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A New 'Local", "Inculturated" Catechism?

In promulgating the
Catechism of the Catholic Church, Pope John Paul II carefully noted that "this Catechism is not intended to replace the local catechisms duly approved by the ecclesiastical authorities." On the contrary, he specified that "it is meant to encourage and assist in the writing of new local catechisms, which take into account various situations and cultures."

However, the Holy Father did include one important stipulation with regard to any such new "local", "inculturated" catechisms that might be prepared, namely, that they should "carefully preserv[e] . . . the unity of faith and fidelity to Catholic doctrine."1

The Catechism itself reiterates this same basic message when it declares that it "does not set out to provide the 286 adaptation of doctrinal presentations and catechetical methods required by the differences of culture, age, spiritual maturity, and social and ecclesial condition among all those to whom it is addressed. Such indispensable adaptations are the responsibility of particular catechisms" (CCC 24).

From the moment the Catechism appeared, some Church officials have stressed the need for local adaptations of it, taking into account different ages, regions, situations, and cultures. Cardinal Jose T Sanchez, prefect of the Congregation for the Clergy in Rome, which has responsibility for catechisms, has declared that the Catechism actually "requires further inculturation on the local level".2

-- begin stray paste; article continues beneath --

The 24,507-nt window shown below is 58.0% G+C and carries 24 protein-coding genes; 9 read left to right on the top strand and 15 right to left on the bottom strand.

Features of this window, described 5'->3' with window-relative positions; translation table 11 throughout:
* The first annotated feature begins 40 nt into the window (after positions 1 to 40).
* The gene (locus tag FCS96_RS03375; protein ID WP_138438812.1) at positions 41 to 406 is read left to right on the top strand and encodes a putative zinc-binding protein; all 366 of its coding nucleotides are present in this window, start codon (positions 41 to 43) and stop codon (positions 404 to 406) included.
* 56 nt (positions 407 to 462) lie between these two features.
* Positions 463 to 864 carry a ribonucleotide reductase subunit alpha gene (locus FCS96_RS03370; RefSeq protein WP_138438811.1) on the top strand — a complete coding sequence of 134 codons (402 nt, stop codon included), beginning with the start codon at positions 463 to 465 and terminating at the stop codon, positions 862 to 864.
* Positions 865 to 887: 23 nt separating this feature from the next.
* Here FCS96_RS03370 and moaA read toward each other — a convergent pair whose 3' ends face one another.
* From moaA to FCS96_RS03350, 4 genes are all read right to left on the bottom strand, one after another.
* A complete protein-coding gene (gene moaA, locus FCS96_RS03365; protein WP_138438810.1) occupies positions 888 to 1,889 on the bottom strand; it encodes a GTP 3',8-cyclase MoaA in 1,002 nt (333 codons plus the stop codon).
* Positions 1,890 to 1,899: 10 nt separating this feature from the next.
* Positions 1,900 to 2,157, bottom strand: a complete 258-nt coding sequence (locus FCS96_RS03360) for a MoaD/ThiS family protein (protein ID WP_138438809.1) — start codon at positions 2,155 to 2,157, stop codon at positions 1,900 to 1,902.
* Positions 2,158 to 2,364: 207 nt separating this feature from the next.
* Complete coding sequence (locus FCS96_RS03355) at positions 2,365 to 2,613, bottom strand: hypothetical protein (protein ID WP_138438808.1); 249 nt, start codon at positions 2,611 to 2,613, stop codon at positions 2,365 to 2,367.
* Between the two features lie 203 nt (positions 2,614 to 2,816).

In April 1993, the Congregation for the Clergy sponsored a summit-meeting-type seminar on the Catechism in Rome itself, which brought together the heads of episcopal conferences and episcopal committees on education and other interested parties from the five continents to discuss how the Catechism could and should be locally adapted and inculturated in order to meet the needs of the people of various ages and conditions and in different geographical regions and cultures. This meeting declared that the Catechism was "not just one more text, but rather an ecclesial event rich in consequences"; it concluded that the "concrete manner of presentation" of any local, inculturated catechism would have to be "characterized by the groups to which it is directed: the community of believers, post-Christian society, or those who have not yet received the message of the Gospel"; but, finally, it specified that "no local catechism can contain any 287 element which is or may be interpreted as contrary to the teaching of the Catechism of the Catholic Church ."3